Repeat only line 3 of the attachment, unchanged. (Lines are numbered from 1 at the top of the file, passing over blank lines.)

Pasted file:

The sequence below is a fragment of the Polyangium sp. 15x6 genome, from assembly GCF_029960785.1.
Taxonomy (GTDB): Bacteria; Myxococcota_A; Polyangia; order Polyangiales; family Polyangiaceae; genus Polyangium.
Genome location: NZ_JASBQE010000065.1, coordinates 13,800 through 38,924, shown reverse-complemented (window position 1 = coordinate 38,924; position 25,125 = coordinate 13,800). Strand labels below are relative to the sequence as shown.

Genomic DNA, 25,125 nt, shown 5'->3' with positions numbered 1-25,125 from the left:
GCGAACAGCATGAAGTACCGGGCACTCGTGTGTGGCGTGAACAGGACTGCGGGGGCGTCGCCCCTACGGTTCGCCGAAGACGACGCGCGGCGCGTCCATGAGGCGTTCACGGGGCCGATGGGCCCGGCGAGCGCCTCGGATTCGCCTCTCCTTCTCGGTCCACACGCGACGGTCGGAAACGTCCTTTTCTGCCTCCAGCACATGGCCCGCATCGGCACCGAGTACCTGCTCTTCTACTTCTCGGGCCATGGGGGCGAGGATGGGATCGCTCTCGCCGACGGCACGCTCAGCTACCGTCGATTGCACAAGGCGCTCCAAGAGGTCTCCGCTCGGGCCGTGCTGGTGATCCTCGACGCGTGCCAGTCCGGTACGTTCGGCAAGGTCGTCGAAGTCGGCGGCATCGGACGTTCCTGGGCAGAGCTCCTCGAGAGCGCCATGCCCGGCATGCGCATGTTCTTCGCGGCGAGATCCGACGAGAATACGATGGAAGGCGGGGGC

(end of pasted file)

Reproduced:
Genome location: NZ_JASBQE010000065.1, coordinates 13,800 through 38,924, shown reverse-complemented (window position 1 = coordinate 38,924; position 25,125 = coordinate 13,800). Strand labels below are relative to the sequence as shown.